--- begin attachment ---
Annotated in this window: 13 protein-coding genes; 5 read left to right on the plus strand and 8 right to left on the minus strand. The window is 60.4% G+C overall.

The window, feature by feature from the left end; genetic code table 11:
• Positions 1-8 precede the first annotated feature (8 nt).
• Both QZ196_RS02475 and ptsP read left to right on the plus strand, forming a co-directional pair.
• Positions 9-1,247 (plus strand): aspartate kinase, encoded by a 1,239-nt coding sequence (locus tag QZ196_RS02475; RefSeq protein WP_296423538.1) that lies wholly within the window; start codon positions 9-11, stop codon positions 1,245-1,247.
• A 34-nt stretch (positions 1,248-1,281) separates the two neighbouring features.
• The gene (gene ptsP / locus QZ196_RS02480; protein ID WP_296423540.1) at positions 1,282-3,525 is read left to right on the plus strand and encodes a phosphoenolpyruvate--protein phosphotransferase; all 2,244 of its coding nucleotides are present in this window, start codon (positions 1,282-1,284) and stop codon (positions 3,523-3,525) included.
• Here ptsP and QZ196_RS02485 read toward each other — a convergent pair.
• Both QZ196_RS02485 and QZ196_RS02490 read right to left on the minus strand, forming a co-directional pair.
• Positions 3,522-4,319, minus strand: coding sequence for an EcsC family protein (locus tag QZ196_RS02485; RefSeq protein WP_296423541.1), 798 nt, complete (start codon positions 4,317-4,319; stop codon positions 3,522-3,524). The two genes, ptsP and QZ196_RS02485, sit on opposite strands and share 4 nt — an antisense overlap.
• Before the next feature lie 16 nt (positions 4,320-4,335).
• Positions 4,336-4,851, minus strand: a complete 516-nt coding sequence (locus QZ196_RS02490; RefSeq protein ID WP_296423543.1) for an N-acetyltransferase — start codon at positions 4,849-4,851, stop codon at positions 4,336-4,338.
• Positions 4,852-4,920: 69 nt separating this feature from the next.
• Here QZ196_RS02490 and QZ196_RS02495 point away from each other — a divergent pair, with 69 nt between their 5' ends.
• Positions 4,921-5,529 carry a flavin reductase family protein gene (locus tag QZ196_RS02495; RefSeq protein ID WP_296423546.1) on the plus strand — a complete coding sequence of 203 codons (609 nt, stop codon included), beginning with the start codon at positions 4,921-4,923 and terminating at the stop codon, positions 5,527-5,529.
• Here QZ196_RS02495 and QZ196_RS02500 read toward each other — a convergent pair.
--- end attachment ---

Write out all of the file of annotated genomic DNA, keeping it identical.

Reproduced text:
Annotated in this window: 13 protein-coding genes; 5 read left to right on the plus strand and 8 right to left on the minus strand. The window is 60.4% G+C overall.

The window, feature by feature from the left end; genetic code table 11:
• Positions 1-8 precede the first annotated feature (8 nt).
• Both QZ196_RS02475 and ptsP read left to right on the plus strand, forming a co-directional pair.
• Positions 9-1,247 (plus strand): aspartate kinase, encoded by a 1,239-nt coding sequence (locus tag QZ196_RS02475; RefSeq protein WP_296423538.1) that lies wholly within the window; start codon positions 9-11, stop codon positions 1,245-1,247.
• A 34-nt stretch (positions 1,248-1,281) separates the two neighbouring features.
• The gene (gene ptsP / locus QZ196_RS02480; protein ID WP_296423540.1) at positions 1,282-3,525 is read left to right on the plus strand and encodes a phosphoenolpyruvate--protein phosphotransferase; all 2,244 of its coding nucleotides are present in this window, start codon (positions 1,282-1,284) and stop codon (positions 3,523-3,525) included.
• Here ptsP and QZ196_RS02485 read toward each other — a convergent pair.
• Both QZ196_RS02485 and QZ196_RS02490 read right to left on the minus strand, forming a co-directional pair.
• Positions 3,522-4,319, minus strand: coding sequence for an EcsC family protein (locus tag QZ196_RS02485; RefSeq protein WP_296423541.1), 798 nt, complete (start codon positions 4,317-4,319; stop codon positions 3,522-3,524). The two genes, ptsP and QZ196_RS02485, sit on opposite strands and share 4 nt — an antisense overlap.
• Before the next feature lie 16 nt (positions 4,320-4,335).
• Positions 4,336-4,851, minus strand: a complete 516-nt coding sequence (locus QZ196_RS02490; RefSeq protein ID WP_296423543.1) for an N-acetyltransferase — start codon at positions 4,849-4,851, stop codon at positions 4,336-4,338.
• Positions 4,852-4,920: 69 nt separating this feature from the next.
• Here QZ196_RS02490 and QZ196_RS02495 point away from each other — a divergent pair, with 69 nt between their 5' ends.
• Positions 4,921-5,529 carry a flavin reductase family protein gene (locus tag QZ196_RS02495; RefSeq protein ID WP_296423546.1) on the plus strand — a complete coding sequence of 203 codons (609 nt, stop codon included), beginning with the start codon at positions 4,921-4,923 and terminating at the stop codon, positions 5,527-5,529.
• Here QZ196_RS02495 and QZ196_RS02500 read toward each other — a convergent pair.